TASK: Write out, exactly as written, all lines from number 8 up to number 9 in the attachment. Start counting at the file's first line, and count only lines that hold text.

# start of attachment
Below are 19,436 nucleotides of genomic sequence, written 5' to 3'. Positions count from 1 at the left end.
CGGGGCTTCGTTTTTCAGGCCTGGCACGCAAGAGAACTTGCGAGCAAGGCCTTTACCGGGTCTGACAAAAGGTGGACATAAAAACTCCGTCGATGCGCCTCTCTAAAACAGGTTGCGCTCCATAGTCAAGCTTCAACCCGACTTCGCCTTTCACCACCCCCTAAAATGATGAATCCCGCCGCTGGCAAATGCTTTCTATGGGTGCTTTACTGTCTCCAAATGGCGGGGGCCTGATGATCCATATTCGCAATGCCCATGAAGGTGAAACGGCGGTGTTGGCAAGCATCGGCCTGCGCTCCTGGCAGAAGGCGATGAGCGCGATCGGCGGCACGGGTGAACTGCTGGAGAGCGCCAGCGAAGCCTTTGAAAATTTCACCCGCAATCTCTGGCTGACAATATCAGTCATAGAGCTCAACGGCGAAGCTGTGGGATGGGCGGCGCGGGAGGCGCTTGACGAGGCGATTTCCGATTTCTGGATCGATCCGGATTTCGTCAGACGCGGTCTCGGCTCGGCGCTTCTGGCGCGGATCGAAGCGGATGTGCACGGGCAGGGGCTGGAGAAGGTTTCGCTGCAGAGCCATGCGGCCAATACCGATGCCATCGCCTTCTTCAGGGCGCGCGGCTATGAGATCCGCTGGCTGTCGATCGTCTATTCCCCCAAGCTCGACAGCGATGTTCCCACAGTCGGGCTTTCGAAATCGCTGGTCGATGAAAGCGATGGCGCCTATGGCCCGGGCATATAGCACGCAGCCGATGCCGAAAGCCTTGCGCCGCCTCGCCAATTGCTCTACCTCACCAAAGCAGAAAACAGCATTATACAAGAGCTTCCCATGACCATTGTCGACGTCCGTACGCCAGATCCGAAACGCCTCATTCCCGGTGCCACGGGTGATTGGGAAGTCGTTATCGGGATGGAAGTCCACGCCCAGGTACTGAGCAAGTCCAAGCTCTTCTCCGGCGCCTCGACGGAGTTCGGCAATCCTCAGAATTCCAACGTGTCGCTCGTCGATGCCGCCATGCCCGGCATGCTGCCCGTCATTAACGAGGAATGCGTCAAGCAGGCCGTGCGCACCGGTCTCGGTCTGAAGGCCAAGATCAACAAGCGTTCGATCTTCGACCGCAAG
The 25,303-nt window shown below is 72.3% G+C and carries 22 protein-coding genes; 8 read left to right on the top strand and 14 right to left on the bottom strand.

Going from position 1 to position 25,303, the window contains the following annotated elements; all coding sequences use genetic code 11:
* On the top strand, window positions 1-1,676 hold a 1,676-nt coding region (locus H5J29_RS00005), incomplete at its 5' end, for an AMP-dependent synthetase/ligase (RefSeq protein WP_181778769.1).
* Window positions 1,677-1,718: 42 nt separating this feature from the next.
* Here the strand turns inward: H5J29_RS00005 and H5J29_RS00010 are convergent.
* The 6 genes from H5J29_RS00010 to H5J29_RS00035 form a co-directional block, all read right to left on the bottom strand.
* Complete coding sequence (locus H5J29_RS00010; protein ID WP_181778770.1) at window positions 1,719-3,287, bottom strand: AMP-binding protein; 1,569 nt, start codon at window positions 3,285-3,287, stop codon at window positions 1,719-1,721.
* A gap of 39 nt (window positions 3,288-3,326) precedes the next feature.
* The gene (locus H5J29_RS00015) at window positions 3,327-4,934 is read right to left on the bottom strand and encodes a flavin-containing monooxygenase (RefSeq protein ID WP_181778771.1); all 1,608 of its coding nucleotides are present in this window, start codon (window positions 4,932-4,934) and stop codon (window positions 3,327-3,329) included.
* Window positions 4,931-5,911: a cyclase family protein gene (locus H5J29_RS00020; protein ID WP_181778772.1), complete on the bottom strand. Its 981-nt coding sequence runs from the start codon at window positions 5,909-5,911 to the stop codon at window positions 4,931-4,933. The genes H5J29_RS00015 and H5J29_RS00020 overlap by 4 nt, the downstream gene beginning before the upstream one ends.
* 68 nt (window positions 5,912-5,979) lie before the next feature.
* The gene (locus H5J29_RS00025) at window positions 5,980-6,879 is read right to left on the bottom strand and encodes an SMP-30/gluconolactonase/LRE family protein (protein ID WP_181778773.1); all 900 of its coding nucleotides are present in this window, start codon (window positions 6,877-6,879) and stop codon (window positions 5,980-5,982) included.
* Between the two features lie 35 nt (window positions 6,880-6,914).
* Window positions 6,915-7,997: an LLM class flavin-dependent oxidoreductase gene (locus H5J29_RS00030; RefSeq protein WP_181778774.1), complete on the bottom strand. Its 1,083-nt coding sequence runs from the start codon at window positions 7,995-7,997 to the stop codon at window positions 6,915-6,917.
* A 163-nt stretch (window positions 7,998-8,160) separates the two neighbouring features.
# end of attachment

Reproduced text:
* The 6 genes from H5J29_RS00010 to H5J29_RS00035 form a co-directional block, all read right to left on the bottom strand.
* Complete coding sequence (locus H5J29_RS00010; protein ID WP_181778770.1) at window positions 1,719-3,287, bottom strand: AMP-binding protein; 1,569 nt, start codon at window positions 3,285-3,287, stop codon at window positions 1,719-1,721.